Dynamic pricing, dedicated lanes and redesign of the curb may help ensure autonomous vehicles deliver maximum value
Autonomous vehicles (AVs) will increase, not decrease, traffic in already overcrowded downtowns is the stark warning issued in a study by the World Economic Forum (WEF) and Boston Consulting Group (BCG).
The joint study conducted with the city of Boston shows that while shared AVs will reduce the number of cars and overall travel times in cities, the effect is not evenly distributed and it will potentially worsen traffic and increase travel times in downtown areas.
According to the Reshaping Urban Mobility with Autonomous Vehicles: Lessons from the City of Boston, AVs will further clog city centres unless lawmakers step up. The study calls for city and state governments to intervene and to encourage sharing of AVs and avoid significant substitution for mass-transit systems, which remain essential for urban mobility throughput.
“Cities can’t follow a ‘wait and see’ approach towards autonomous vehicles,” said John Moavenzadeh, a member of the executive committee of the World Economic Forum and co-author of the report.
“Cities need to actively explore policies and incentives, such as dynamic pricing, dedicated lanes, and redesign of the curb, to ensure that autonomous vehicles will achieve the full value for society that they promise. If such choices are not made, cities risk losing more than they will gain from autonomous vehicles.”
A traffic simulation model for the City of Boston showed that both the number of vehicles on the road and travel times would decidedly change. While neighbourhoods outside the downtown core, such as Allston, would see a reduction in traffic and decreased travel time, travellers downtown will face increased traffic and travel time.
The study also indicated that a shift to autonomous mobility would reduce the number of parking spaces required in Boston by almost half (48 per cent) which unlocks tremendous opportunities to rethink streets and overall urban design.
The team conducted a large-scale conjoint analysis asking thousands of Boston-area residents what types of autonomous and non-autonomous vehicles they were likely to drive in certain situations (such as going to work when it is raining).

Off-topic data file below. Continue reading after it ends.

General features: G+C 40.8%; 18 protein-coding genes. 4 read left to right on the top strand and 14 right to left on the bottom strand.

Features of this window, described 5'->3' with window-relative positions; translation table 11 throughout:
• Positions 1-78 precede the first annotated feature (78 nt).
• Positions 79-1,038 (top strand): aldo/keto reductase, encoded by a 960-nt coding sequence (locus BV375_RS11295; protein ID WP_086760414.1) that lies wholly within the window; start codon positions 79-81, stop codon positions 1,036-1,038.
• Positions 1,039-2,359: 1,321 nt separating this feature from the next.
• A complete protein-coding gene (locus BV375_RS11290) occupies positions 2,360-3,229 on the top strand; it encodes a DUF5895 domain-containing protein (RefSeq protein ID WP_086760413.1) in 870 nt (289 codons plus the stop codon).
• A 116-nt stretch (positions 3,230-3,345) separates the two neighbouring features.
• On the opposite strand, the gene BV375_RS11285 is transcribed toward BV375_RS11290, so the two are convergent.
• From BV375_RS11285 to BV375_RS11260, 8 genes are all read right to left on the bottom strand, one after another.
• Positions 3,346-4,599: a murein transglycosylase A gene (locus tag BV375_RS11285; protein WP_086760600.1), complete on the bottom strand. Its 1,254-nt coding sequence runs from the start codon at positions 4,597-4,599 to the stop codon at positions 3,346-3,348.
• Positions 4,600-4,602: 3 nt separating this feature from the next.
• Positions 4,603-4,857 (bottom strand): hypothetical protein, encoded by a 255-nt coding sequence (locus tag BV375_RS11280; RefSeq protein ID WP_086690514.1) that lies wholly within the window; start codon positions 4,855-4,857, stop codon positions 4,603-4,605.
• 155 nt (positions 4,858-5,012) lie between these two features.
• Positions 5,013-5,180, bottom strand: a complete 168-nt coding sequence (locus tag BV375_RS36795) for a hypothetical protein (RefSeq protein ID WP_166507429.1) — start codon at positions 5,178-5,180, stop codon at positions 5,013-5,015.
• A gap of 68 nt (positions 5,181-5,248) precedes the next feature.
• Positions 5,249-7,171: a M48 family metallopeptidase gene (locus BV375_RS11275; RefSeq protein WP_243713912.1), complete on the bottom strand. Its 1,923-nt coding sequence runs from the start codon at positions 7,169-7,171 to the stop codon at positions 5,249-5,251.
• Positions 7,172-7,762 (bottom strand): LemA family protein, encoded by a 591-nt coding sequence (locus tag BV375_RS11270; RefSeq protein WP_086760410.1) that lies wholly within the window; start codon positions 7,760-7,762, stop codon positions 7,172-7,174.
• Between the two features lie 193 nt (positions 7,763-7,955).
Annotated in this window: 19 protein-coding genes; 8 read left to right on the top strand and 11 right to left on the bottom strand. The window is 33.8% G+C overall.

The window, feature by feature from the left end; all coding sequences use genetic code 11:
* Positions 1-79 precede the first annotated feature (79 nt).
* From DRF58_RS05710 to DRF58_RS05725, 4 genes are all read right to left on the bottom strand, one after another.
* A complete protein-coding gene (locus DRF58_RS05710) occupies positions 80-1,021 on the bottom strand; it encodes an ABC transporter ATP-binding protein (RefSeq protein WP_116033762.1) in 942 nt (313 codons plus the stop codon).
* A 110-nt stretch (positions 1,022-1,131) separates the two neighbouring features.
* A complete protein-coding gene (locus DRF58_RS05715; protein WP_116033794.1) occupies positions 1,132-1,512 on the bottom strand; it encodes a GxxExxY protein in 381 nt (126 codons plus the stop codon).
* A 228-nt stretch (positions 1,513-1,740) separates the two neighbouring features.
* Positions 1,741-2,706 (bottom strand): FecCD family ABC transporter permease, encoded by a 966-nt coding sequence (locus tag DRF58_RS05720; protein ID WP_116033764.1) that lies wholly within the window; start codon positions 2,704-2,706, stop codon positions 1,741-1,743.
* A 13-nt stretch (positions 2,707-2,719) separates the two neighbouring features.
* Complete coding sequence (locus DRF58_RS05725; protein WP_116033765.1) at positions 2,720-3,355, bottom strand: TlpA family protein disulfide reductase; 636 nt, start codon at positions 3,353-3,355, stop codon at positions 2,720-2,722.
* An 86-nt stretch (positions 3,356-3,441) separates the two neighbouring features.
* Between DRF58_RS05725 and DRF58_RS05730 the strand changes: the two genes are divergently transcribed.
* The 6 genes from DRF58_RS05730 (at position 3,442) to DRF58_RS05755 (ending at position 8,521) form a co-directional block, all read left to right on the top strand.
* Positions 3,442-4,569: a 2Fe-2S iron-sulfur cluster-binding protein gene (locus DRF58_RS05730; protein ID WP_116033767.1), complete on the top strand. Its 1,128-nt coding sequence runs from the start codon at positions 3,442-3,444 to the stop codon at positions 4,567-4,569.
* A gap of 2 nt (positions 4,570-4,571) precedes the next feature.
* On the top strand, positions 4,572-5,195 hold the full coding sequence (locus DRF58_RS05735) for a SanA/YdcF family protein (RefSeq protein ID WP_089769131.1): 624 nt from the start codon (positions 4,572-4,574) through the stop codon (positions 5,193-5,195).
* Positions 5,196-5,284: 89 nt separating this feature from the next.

The analysis predicts a clear shift toward mobility-on-demand (both autonomous vehicles like robo-shuttles and non-autonomous vehicles like today’s taxi and ride-share services), which will account for one third (30 per cent) of all trips in the greater Boston area (up from seven per cent today) and 40 per cent of trips within the city limits in the future.
Results of this consumer study were used as the input assumptions for the traffic simulation model.
Policymakers must anticipate that the impact of AVs will vary not just city by city but neighbourhood by neighbourhood, the study concluded. Policies and incentives will be needed to foster the technology’s innovation while ensuring that the benefits far outweigh the challenges.
Potential levers to improve city-wide travel time include:
“Autonomous mobility on demand provides a very convenient door-to-door service with a guaranteed seat and convenient mobile booking, all at very competitive prices,” added Nikolaus Lang, a senior partner at BCG and a co-author of the report.
“For trips shorter than four miles, it is likely that travellers would opt for low-capacity autonomous taxis or shuttles rather than taking high-capacity mass-transit options like buses or trains.”
This in turn would increase the number of cars on the road and average travel time by 5.5 per cent in Boston’s downtown neighbourhood.
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